A useful glossary compiled by Walker Connor in his paper ‘The timelessness of nations’. Most active nationalists have a fairly clear understanding of these terms obviously, but it’s surprising how many people are clueless. I have heard it said that the English, the Scots and the Maoris are a single ethnic group because they all speak English, for example. Then there are the ‘English nationalists’ of the Witanagemot club for whom the English nation is made up of members of ethnic groups without limit - just so long as their individuals live in England.
Ethnic – derived from ethnos, the ancient Greek word for a nation in the latter’s pristine sense of a group characterized by common descent; the prefix ethno therefore means national.
Ethnonationalism – a redundancy, coined in response to the general tendency to misuse the word nationalism to convey loyalty to the state rather than to one’s national group; it is designed to leave no doubt in the reader’s mind that the author is discussing loyalty to the nation.
Ethnocracy – an ethnically homogeneous political unit; it can vary in size from a small village to a modern state.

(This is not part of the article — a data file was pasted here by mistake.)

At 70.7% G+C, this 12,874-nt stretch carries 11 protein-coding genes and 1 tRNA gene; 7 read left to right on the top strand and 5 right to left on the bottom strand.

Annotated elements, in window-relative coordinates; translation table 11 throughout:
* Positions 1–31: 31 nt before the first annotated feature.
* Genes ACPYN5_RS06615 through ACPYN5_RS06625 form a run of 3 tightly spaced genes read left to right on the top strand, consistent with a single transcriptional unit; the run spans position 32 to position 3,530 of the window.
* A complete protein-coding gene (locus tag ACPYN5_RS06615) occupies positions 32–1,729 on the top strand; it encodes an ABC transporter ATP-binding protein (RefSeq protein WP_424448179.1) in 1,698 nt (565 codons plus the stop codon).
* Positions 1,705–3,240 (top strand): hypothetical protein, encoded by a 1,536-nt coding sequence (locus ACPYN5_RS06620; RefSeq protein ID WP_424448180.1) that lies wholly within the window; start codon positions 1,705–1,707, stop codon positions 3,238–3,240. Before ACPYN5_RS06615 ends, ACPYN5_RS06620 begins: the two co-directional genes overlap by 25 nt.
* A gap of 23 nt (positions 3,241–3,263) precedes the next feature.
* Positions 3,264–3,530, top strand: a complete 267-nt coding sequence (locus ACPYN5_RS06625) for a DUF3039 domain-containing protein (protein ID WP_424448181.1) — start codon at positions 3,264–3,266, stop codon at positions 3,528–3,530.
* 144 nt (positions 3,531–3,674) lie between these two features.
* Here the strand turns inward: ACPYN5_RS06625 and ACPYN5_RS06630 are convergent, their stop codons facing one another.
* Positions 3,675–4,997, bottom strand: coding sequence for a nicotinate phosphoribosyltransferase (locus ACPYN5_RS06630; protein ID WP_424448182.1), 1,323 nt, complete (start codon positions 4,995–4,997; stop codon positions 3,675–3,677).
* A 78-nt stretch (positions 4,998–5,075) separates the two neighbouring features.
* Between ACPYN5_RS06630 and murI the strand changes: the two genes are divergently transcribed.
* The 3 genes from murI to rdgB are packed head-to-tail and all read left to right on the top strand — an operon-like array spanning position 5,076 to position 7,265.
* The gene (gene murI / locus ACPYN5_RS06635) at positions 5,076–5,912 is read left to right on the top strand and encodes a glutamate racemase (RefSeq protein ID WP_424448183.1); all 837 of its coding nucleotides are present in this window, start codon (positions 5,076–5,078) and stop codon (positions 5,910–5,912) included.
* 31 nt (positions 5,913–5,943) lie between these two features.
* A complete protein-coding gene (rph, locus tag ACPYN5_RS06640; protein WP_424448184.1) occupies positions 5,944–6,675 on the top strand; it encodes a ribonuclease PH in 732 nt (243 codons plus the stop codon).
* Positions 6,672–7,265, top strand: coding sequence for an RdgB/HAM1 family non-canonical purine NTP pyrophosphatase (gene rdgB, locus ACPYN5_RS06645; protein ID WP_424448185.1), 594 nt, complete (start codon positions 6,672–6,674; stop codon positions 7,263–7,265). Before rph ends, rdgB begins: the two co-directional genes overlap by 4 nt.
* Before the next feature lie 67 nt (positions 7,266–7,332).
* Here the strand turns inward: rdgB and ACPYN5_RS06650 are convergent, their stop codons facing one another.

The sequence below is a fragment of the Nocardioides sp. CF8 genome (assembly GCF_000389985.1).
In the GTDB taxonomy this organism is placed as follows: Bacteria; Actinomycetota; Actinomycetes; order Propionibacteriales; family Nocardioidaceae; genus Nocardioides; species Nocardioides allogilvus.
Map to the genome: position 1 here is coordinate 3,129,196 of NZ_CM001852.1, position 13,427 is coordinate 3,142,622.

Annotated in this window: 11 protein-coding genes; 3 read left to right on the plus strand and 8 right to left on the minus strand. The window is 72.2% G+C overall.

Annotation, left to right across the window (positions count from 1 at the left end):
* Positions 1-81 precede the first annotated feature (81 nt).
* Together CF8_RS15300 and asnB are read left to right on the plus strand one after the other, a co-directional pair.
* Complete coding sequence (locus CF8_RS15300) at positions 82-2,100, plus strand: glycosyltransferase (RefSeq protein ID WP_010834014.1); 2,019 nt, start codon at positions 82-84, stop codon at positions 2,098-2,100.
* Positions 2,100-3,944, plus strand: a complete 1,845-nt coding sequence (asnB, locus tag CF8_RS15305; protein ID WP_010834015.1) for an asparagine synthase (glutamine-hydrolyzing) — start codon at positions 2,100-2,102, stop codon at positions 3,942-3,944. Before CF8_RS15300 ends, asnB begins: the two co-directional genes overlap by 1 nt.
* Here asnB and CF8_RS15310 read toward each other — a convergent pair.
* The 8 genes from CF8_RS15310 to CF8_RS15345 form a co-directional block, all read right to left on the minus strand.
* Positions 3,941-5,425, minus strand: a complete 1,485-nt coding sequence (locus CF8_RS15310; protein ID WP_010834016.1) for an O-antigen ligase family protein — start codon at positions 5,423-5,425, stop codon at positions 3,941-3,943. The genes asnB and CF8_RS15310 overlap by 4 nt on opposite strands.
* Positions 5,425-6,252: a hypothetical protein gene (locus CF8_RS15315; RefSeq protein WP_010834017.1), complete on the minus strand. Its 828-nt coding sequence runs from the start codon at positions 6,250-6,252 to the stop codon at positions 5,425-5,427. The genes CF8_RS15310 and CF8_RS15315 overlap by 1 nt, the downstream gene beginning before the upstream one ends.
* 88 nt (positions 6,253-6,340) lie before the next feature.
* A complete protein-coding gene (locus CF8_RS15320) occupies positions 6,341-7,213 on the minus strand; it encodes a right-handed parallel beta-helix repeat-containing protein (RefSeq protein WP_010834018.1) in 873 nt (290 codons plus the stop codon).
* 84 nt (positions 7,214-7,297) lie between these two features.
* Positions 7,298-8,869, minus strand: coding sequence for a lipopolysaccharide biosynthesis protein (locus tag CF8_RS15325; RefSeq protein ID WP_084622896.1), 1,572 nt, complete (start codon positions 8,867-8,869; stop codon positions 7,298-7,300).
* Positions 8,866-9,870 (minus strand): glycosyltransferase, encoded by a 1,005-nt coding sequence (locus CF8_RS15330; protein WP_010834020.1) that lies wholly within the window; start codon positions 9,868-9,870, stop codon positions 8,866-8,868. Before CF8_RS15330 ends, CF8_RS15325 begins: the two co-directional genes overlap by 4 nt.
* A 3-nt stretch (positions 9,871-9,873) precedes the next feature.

Gemeinschaft – an association resting upon a sense of kinship, real or imagined; gemeinshaft groupings include the family, band, tribe, and nation.
Gessellschaft – an association of individuals resting upon the conviction that their personal self-interest can be best promoted through membership in the group; whereas a gemeinschaft society is based upon sentiment, the gessellschaft society is in large part a product of rational self-interest (in political philosophy, the case for the political legitimacy of the gessellschaft state has been closely tied to the notion of the social contract).
Nation – a group of people sharing a myth of common ancestry; it is the largest grouping that can be mobilized by appeals to common blood (nation is often improperly employed as a synonym for state, as in the League of Nations or the United Nations, or as a synonym for the citizenry of a state regardless of its ethnic complexity, as in references to ‘the American nation’).
Nationalism – identity with and loyalty to one’s nation in the pristine sense of that word (see above); nationalism is often incorrectly used to refer to loyalty to the state.
Nation-state – that relatively rare situation in which the borders of a state and a nation closely coincide; a state with an ethnically homogeneous population.
Patriotism – devotion to one’s state and its institutions (civic nationalism is the currently fashionable, but confusing, substitute for patriotism; civic loyalty or civic identity would better convey this type of devotion, without misrepresenting it as a form of nationalism).
State – the major political unit in world politics; country.